I’m from Tennessee, home of The State of Tennessee v. John Thomas Scopes, the infamous “Monkey Trial” in which Clarence Darrow faced off with William Jennings Bryan in the tiny court house in Dayton, TN. I learned as a child about Creationism and its variants: Young Earth Creationism, Gap Creationism, Progressive Creationism, Intelligent Design, etc. And no, I am not providing links: google them if you want. As far as I’m concerned, they are all nonsense.

Lately I’ve heard from the New Atheists (ok, I’ll give them a link) that “all religion” teaches such nonsense, and therefore religion is bunk. None of these folks appear to have been near a synagogue lately, because I don’t know of a branch of Judaism that espouses a literal understanding of the Creation stories in Genesis. I’m sure that there are Jewish fundamentalists somewhere who believe it, but if you ask a panel of rabbis, from Modern Orthodoxy to Reform, we’ll all say politely that the Creation stories are meant to be understood as metaphor. Then we’ll disagree about how to interpret it, and that’s where it will begin to be interesting.

Anyone who gets all hot and bothered over six days of Creation and monkeys and whatnot is missing the point of the Creation stories. (Yes, stories plural, because there are two of them in Genesis, and they contradict one another in more than details. Read Genesis 1 and 2, if this is news.)

Among other things, these narratives point to a notion of the world as a place that teeters between order and chaos. At the beginning of Genesis 1, all is tohu-va-vohu: a sort of murky chaos where “darkness was over the surface of the deep.” God makes order of the chaos, separating light from darkness. Then this same God makes new things with words: light, sky, dry land, sea, plants and animals. Every step of the way, God is separating, organizing, making order out of that original, chaotic tohu-va-vohu. 

And then, with words and clay and breath, God makes human beings. We are different from plants and animals; it took more than words to make us. We make choices, sometimes bad choices, sometimes good choices. In that, we are like the Creator. As the story says, we are made b’tzelem Elohim, in the image of God.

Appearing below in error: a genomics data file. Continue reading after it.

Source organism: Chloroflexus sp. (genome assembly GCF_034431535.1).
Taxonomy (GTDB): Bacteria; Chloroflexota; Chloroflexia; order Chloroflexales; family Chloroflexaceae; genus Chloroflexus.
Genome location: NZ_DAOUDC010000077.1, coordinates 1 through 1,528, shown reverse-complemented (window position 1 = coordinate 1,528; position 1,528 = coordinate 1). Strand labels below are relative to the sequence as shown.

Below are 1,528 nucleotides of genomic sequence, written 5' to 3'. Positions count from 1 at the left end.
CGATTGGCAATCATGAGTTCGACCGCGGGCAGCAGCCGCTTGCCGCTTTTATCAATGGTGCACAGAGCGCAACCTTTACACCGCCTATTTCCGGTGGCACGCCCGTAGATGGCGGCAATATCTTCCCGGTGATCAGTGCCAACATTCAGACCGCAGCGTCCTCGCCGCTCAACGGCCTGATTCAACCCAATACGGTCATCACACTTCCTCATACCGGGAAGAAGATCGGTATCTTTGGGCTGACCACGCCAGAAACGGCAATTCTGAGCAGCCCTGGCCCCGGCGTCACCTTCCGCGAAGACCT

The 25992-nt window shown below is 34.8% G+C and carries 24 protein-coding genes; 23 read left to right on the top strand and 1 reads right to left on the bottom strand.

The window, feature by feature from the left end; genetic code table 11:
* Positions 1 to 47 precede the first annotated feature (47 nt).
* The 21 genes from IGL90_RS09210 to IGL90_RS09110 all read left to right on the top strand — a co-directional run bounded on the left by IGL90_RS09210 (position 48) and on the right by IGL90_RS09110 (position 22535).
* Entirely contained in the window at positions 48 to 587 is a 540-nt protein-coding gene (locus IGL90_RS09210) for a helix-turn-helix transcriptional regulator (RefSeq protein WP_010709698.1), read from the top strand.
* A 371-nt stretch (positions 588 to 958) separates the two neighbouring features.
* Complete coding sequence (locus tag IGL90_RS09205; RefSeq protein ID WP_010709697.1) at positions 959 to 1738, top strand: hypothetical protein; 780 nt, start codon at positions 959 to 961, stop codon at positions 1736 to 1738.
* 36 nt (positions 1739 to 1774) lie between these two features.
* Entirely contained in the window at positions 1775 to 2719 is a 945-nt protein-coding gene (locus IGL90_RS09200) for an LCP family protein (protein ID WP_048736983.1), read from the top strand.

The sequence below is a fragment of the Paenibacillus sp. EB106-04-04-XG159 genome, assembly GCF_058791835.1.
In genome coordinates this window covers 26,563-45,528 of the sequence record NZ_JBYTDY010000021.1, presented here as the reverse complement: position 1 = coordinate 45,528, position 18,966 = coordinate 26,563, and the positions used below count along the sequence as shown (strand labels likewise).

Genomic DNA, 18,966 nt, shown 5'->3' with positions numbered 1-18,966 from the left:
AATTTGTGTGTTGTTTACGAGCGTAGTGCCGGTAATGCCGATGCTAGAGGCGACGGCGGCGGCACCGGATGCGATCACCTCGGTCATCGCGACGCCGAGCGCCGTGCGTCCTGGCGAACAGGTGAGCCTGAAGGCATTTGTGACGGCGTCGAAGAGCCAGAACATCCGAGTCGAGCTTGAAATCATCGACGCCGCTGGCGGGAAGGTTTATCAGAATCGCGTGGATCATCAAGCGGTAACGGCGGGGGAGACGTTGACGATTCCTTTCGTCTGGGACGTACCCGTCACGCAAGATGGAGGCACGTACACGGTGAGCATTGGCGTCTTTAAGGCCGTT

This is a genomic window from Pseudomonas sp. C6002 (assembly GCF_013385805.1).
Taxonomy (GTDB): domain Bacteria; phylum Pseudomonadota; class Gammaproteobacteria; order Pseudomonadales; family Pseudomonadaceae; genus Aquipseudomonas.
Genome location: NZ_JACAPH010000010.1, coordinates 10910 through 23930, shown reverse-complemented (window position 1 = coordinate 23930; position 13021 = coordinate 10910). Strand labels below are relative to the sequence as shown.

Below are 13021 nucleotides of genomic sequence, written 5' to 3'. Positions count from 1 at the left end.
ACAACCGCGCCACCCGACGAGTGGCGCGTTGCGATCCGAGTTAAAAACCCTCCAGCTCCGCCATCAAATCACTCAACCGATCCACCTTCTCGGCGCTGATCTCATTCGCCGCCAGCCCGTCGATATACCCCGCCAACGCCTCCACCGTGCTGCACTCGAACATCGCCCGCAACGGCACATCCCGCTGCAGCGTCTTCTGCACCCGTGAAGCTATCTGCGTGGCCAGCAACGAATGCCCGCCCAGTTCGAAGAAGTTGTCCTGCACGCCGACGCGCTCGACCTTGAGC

Which brings us back to the Monkey Trial: the distress of the Creationists was twofold: first, that the scientists seemed to be saying that the Bible was not true. Certainly scientists say that Genesis is not literally true. Science does not comment on whether Genesis may convey some other kind of truth, because all it can speak to is scientific knowledge.

The second thing that bothered the Creationists was the idea that somewhere back in the past, grandpa might have been a monkey, or a monkey-like being. This idea was profoundly repulsive to them, because they saw in the Biblical story and they felt in their guts that human beings are different from animals in an important way.

I agree that they are seeing an important Biblical truth: humans are different from animals. We have responsibility for our behavior in a way that animals do not. Where the Creationists and I differ is that they think it is important that human beings were never anything but human. I would argue that in the Bible it already says that we were something else: in the Bible it says we were clay. Frankly, I don’t think it matters whether grandpa was a monkey or a mudpie.

And what about God? What if we were to see “God” not in some cartoon image, but as a Factor that moves the world from tohu-va-vohu, from entropy, towards something organized and meaningful, separating light from darkness, sea from dry land?

The real problem with Creationism and its ilk is that it wants answers, not questions. Good science asks questions, and when it gets an answer, looks for more questions. Judaism does the same: it seeks questions, and more questions. The more often we read the Creation stories, the more questions we will ask.